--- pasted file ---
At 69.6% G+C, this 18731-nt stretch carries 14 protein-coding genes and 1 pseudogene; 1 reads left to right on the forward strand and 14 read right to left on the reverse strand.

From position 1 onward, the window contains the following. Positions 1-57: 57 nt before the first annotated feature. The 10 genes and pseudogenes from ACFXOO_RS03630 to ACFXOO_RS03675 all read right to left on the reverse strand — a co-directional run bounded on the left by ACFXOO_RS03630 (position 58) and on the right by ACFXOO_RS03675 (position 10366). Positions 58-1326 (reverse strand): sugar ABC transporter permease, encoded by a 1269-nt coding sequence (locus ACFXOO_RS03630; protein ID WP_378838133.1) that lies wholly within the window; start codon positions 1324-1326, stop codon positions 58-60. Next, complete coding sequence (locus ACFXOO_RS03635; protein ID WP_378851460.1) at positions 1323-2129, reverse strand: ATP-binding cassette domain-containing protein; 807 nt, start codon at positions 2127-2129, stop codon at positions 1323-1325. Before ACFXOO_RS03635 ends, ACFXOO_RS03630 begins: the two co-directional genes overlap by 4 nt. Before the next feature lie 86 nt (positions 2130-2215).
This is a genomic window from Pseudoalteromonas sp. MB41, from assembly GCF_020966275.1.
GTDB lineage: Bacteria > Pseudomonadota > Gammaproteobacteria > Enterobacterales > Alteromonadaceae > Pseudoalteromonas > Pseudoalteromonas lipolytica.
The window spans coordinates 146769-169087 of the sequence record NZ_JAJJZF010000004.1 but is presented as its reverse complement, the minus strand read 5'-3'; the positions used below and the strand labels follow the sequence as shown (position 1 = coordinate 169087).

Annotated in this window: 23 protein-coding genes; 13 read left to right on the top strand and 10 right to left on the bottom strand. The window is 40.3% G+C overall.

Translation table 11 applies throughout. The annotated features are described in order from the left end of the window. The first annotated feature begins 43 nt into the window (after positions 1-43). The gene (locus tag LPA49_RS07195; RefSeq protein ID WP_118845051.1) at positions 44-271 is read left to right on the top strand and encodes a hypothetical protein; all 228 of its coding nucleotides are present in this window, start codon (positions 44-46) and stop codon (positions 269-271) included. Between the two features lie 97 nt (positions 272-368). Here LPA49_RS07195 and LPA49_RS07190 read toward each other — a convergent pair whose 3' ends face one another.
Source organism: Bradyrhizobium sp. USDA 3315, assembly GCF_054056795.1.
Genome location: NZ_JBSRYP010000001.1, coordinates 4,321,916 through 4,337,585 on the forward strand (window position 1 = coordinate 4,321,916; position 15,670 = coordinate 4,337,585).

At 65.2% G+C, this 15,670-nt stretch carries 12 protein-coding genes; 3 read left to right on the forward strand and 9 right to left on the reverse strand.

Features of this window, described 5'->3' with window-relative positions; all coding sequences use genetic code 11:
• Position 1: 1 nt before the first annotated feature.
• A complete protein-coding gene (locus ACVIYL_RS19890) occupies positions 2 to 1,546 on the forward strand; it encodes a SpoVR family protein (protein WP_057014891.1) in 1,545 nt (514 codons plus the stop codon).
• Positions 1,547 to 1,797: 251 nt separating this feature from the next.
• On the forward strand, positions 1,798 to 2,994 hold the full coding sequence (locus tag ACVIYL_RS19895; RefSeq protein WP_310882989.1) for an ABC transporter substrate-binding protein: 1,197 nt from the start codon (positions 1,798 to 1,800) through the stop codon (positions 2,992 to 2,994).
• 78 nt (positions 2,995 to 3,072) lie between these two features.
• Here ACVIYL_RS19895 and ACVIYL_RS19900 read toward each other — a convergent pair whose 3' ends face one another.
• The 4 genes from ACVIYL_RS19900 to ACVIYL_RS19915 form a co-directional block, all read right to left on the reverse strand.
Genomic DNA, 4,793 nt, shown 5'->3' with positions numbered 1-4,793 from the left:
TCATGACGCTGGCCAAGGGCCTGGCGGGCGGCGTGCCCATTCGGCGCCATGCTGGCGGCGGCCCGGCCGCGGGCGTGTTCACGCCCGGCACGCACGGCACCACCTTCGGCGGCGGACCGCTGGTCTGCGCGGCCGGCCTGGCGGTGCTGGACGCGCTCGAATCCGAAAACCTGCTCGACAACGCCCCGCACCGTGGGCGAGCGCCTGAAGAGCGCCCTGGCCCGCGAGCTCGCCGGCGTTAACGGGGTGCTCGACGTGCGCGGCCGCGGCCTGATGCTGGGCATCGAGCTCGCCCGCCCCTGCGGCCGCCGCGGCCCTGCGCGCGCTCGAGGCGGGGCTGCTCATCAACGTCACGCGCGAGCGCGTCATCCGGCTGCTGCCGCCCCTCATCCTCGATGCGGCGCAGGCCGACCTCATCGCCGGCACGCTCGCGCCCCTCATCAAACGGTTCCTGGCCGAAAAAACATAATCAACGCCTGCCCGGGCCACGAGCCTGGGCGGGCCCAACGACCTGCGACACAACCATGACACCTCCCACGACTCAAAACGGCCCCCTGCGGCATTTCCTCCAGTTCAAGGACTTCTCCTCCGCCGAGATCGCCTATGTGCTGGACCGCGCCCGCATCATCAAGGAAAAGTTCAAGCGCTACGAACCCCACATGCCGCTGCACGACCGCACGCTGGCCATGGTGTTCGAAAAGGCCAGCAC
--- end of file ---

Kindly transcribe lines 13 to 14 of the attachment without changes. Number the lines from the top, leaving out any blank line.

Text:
• A complete protein-coding gene (locus ACVIYL_RS19890) occupies positions 2 to 1,546 on the forward strand; it encodes a SpoVR family protein (protein WP_057014891.1) in 1,545 nt (514 codons plus the stop codon).
• Positions 1,547 to 1,797: 251 nt separating this feature from the next.